Everyone in social media and public relations has watched in amazement as Barack Obama’s campaign made better use of Web 2.0/social media than any other campaign in history, demonstrating mastery of social networking, viral (truly) video and mobile initiatives. (Yes, the VP announcement SMS thing was a screw-up, but the strategy was right.)
In the past, the Web has not been kind to politicians, with Howard Dean’s 2004 Iowa Caucus concession speech “war whoop” rocketing around the Internet, and Ted Stevens’s “Internet Tubes” remarks being mercilessly lambasted with YouTube videos viewed by hundreds of thousands of people.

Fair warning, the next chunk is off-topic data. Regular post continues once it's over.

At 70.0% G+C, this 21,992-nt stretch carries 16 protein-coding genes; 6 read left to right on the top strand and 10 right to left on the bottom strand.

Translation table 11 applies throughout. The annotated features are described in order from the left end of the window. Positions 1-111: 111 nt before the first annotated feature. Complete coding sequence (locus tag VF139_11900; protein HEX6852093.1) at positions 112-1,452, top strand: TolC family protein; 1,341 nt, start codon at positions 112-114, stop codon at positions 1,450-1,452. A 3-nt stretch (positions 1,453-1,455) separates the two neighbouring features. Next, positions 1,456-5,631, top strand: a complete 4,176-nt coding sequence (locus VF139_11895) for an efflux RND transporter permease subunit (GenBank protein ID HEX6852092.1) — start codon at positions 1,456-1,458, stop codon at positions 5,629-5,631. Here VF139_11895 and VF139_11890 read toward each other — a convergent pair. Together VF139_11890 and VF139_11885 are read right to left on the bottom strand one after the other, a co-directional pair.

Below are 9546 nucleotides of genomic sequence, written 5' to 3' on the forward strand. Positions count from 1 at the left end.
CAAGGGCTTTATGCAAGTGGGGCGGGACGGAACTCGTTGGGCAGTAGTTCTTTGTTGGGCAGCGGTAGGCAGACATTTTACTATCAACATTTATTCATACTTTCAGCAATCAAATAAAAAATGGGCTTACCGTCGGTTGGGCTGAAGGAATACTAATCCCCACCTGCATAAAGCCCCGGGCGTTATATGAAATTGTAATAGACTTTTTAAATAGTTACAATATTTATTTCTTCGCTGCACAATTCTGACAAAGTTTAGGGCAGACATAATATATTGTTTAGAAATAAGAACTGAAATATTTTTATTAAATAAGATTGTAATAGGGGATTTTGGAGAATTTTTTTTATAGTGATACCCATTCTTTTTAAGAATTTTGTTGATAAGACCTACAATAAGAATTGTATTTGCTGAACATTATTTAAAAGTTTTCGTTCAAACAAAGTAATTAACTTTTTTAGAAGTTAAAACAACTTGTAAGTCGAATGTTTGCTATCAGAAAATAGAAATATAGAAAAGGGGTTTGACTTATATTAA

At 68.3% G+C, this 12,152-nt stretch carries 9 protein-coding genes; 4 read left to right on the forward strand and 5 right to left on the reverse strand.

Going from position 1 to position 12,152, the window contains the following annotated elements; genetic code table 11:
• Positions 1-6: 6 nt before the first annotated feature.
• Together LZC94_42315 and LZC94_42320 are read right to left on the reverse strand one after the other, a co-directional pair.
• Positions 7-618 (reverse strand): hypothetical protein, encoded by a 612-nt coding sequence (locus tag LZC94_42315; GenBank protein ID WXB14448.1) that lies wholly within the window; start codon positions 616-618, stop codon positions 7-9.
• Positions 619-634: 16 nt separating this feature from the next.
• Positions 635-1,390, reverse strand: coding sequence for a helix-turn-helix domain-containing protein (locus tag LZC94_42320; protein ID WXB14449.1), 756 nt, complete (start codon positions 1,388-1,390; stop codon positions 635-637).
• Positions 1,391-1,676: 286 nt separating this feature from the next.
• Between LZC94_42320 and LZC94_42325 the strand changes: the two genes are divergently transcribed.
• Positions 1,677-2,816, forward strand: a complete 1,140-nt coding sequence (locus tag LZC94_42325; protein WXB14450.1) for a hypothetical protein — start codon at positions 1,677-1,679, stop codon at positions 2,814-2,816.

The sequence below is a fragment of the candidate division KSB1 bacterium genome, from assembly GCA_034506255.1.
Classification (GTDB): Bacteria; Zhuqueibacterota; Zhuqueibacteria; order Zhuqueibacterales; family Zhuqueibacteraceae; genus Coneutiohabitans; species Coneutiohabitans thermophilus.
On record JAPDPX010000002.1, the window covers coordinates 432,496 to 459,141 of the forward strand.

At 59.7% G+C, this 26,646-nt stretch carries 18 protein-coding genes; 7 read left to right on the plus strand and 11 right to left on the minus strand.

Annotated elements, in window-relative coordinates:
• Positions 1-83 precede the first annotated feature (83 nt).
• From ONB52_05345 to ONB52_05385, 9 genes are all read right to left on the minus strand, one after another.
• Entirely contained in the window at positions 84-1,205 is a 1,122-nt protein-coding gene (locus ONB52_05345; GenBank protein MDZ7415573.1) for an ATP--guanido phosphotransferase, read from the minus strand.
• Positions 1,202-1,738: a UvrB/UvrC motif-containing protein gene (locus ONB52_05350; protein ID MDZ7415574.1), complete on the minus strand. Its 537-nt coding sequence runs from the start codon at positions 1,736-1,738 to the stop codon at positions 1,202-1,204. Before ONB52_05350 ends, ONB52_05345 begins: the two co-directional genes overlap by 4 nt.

But 2008 will be recognized as the year Web 2.0 played a major role in positively influencing the electorate. The Obama campaign, and now administration, and organizations like Moveon.org, have exposed millions of “ordinary” Americans to these new communications tools.
And while @BarackObama is the most followed user on Twitter, it’s unlikely he’ll be tweeting you “great idea!” or “lol!” any time soon. The demands of the office, security considerations, and prioritization of where the administration and new president will invest their time and our money, will influence how Web 2.0 is used by the federal government. In fact, the best uses of social media may be invisible to citizens…
To read more about why I think this is the case, please check out my column in this month’s Talent Zoo.